The Clinton campaign underestimated Trump’s chances in 2016. Democrats must not make the same mistake again in 2020.

    Apr 12, 2020


Former Secretary of State Hillary Clinton speaking with supporters at a campaign rally at the Intramural Fields at Arizona State University in Tempe, Arizona. November 2, 2016. (photo: Gage Skidmore)

“Let’s never be content again that we’re heading into an election with false confidence.” — David Plouffe. 10/24/2019.


Lest anyone in the Democratic Party forget, the same pollsters who gave Donald Trump a less that 10% chance of winning in 2016 are showing Biden beating Trump by a wide margin in 2020.

How much has polling improved since 2016?

Not much.

Polls are inherently flawed for a number of good reasons: people with strong opinions are more likely to agree to polled; polls can be manipulated, even subconsciously, to achieve a predicted outcome; it has been much harder to get a randomized sample since landlines disappeared.

In the Trump era, there is an even greater likelihood that polls will be flawed. Conservative voters don’t trust the mainstream media. And they aren’t alone, either. They have been joined by Bernie Sanders voters, who have not appreciated how the mainstream media or the Democratic Party has treated Bernie Sanders.

Trump voters don’t just want to defeat Democrats in 2020; they would also like to utterly embarrass the media. Given this fact, how many Trump voters would be likely to answer honestly in a poll- or even answer at all?

Around the world, poll after poll has assured the voting public in various countries that a defeat of conservative politics and politicians was nigh; only to be proven wrong again and again as fewer and fewer liberal parties find themselves winning elections.

In addition, a poll in April is still a poll in April. Hillary Clinton was polling in a similar place this time last presidential election cycle. It is a ballpark prediction of how people will vote on Election Day, at best.

To defend their positions, pollsters and politicos who are still using the failed models of 2016 have penned countless opinion pieces reassuring Democrats that, though nothing has changed about their methods, this time will be better.

Journalists sift back through a litany of historical precedent, which in any other time was an accurate predictor of how people might vote in an election. The problem is, the historical data has been rendered practically useless by any number of modern factors.

Not the least of these factors are the availability of information on the internet, the 24-hour news/entertainment cycle, the power of social media and Donald J. Trump.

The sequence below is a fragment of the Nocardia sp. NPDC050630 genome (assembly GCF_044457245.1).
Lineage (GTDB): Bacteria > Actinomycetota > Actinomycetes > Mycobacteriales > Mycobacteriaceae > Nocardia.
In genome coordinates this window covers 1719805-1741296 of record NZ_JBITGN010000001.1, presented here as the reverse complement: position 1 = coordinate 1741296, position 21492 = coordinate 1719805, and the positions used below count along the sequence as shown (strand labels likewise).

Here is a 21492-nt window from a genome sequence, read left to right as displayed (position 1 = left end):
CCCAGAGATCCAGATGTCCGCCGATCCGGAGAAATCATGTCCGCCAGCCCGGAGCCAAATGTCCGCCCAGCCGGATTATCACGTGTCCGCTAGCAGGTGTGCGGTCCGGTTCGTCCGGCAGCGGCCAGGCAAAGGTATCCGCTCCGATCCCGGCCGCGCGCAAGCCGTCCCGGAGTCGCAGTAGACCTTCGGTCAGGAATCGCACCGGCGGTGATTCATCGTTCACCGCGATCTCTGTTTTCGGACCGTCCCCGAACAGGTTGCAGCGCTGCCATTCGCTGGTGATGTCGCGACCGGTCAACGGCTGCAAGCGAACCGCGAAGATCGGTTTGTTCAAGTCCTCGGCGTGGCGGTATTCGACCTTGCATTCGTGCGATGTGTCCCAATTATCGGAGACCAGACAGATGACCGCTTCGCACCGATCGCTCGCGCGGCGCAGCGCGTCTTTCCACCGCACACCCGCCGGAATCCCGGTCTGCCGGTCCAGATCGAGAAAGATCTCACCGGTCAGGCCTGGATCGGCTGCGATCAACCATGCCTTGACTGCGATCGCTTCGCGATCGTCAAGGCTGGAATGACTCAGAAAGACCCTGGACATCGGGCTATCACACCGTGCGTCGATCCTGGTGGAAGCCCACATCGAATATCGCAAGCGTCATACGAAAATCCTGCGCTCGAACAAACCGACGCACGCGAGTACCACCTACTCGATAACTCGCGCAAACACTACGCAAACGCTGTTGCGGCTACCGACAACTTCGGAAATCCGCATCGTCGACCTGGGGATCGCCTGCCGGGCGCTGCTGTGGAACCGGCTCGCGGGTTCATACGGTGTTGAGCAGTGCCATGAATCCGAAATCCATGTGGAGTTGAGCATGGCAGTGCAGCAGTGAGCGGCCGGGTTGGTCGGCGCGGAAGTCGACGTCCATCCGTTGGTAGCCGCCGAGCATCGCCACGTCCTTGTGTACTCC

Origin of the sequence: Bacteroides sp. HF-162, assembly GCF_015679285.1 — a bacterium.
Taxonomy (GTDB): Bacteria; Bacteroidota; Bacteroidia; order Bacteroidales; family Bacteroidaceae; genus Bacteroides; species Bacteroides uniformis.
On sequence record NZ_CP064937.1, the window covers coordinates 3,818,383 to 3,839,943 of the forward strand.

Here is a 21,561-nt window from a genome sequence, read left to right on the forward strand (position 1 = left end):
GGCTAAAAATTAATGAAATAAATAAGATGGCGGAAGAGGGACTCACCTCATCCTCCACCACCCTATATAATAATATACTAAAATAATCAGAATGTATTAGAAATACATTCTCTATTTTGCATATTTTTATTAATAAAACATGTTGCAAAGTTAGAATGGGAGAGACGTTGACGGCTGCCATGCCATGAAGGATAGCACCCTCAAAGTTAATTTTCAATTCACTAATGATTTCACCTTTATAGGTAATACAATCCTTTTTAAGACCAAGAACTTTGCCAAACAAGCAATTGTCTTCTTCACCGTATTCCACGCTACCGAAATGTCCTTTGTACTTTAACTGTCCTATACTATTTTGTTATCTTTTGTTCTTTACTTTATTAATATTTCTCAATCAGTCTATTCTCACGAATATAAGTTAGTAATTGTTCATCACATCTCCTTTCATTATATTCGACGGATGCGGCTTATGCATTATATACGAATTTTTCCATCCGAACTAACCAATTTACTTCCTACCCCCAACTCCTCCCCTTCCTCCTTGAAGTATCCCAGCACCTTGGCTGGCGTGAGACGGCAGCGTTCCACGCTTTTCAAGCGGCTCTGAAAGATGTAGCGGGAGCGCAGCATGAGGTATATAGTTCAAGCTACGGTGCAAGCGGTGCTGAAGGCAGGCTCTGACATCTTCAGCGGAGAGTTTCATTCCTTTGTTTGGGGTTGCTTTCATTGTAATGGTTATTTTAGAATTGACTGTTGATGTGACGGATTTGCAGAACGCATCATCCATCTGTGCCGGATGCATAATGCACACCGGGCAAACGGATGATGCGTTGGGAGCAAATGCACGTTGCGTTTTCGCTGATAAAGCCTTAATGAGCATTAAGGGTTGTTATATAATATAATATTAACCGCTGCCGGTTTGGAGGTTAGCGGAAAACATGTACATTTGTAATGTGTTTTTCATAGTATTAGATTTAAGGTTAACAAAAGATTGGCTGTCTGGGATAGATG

Historical data doesn’t include information about reality television, or the stage-managing talents of the Trump campaign. It certainly didn’t include information about how the coronavirus will impact the outcome of the Democratic primaries, or the general election in 2020.


“Even with his poll numbers as weak as they are, this is going to be super hard, because he’s going to over-perform in some battleground states, the turnout is going to be astronomically high in this election across the board, but that’s not all going to come from young minority voters.”

“There are lots of unregistered voters who look just like Trump’s base, and the Trump campaign will find them, and they will register them, and they will turn them out.” — David Plouffe, former campaign manager for President Barack Obama. October 24, 2019.

If you are reading The New York Times or The Atlantic, you might believe Trump has really bungled the U.S. government’s response to the coronavirus outbreak. Problem is, these mainstream press outlets have very low approval ratings at the moment; especially in 2016 Obama-to-Trump voters Democrats needs to convert back to voting Democrat.

The voters Democrats need to reach aren’t reading those publications anymore. Or rather, some are, but with a grain of salt. This is not good news for Democrat-sympathetic news organizations. They might find that they are willing to help, but unable.

There is only one for the Democratic Party to go about the next few months leading into November:

“Head down. Nose down. Assume your opponent is going to do everything right- and get every vote they can imagine.” — David Plouffe, former campaign manager for President Barack Obama. October 24, 2019.

Party laureates and elected Democrats should assume that anything can and will break Donald Trump’s way on Election Day. No vote can be taken for granted; no demographic ignored.

(contributing writer, Brooke Bell)